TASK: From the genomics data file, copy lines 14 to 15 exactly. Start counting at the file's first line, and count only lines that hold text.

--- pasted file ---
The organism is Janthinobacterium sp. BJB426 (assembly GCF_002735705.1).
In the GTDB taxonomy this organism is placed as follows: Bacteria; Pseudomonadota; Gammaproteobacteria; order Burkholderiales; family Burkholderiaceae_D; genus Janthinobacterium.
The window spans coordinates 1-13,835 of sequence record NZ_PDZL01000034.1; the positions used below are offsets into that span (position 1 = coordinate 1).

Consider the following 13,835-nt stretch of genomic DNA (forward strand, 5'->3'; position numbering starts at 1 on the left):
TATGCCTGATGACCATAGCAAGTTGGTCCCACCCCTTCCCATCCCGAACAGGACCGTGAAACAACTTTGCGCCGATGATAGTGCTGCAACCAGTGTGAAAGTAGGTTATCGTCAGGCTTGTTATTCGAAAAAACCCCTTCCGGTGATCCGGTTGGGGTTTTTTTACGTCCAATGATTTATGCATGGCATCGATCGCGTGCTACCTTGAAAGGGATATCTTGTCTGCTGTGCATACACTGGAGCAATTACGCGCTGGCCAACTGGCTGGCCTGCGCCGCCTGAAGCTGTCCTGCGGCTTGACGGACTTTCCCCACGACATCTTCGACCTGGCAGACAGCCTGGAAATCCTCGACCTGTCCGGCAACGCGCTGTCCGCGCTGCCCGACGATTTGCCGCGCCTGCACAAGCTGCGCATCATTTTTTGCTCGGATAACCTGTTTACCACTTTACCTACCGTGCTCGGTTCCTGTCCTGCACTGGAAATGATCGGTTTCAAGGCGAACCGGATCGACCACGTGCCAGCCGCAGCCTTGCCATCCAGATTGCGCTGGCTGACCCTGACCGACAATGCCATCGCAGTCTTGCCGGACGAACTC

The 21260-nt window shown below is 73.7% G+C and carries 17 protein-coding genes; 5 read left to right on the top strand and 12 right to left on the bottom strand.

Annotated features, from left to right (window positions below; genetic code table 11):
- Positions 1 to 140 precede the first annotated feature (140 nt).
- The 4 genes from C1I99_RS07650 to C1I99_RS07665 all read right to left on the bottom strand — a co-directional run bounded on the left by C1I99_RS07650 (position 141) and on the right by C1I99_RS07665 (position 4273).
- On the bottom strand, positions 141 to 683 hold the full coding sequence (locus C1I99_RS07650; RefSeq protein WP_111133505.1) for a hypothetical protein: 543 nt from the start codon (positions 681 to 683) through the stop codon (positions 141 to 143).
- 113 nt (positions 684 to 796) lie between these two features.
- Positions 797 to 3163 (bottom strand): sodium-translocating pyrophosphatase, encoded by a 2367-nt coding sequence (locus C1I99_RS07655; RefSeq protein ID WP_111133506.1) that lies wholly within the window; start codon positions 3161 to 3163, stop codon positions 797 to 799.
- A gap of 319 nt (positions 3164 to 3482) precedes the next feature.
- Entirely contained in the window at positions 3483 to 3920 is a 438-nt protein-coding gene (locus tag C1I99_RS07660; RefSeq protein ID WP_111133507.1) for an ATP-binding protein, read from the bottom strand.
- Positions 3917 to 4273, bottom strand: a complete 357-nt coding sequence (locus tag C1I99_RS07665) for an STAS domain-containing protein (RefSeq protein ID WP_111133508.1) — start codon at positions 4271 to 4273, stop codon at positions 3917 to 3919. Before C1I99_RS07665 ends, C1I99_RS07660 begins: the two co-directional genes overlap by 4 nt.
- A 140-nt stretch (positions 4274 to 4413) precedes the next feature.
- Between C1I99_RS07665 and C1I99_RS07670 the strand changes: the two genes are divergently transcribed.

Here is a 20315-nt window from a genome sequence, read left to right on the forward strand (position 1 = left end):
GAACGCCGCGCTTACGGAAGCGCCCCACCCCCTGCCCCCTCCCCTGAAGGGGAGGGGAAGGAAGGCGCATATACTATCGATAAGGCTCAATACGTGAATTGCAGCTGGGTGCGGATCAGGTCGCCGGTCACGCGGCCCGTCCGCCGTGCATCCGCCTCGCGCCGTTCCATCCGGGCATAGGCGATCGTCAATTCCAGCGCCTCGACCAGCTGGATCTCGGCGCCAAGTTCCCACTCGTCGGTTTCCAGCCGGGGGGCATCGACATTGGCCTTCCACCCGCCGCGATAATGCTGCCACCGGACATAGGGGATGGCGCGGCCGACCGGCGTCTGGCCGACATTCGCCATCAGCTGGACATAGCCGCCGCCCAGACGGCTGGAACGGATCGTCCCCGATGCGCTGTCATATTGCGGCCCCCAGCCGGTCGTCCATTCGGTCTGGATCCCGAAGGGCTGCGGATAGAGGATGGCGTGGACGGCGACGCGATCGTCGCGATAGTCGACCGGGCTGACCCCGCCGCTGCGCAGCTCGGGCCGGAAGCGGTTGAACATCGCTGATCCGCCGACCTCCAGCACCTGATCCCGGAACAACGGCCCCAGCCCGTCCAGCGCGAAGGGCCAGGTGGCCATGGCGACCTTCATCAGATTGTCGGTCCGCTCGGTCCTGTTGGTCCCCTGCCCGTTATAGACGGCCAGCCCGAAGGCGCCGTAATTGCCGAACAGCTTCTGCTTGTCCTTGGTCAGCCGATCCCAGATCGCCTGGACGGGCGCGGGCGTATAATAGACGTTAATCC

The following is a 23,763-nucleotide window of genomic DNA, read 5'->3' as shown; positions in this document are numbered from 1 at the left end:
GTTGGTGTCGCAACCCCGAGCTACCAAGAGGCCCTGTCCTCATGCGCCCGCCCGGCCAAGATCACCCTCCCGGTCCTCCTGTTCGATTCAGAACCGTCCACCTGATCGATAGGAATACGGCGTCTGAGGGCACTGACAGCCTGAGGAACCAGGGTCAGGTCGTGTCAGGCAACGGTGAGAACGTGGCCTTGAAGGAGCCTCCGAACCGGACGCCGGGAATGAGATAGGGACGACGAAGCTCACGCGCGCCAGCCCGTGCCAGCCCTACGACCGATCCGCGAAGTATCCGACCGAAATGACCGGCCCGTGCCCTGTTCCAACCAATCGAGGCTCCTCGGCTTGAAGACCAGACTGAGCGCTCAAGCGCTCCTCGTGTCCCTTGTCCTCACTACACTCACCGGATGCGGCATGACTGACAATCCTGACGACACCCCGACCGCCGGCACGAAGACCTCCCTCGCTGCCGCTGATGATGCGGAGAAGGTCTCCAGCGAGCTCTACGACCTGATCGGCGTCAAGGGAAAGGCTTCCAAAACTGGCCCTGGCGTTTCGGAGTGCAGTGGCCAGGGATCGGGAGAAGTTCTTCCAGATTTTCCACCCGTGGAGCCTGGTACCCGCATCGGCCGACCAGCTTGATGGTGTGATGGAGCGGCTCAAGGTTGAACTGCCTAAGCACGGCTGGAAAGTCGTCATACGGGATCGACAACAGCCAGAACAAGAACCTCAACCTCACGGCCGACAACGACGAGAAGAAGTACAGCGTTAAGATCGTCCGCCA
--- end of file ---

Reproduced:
- Entirely contained in the window at positions 3483 to 3920 is a 438-nt protein-coding gene (locus tag C1I99_RS07660; RefSeq protein ID WP_111133507.1) for an ATP-binding protein, read from the bottom strand.
- Positions 3917 to 4273, bottom strand: a complete 357-nt coding sequence (locus tag C1I99_RS07665) for an STAS domain-containing protein (RefSeq protein ID WP_111133508.1) — start codon at positions 4271 to 4273, stop codon at positions 3917 to 3919. Before C1I99_RS07665 ends, C1I99_RS07660 begins: the two co-directional genes overlap by 4 nt.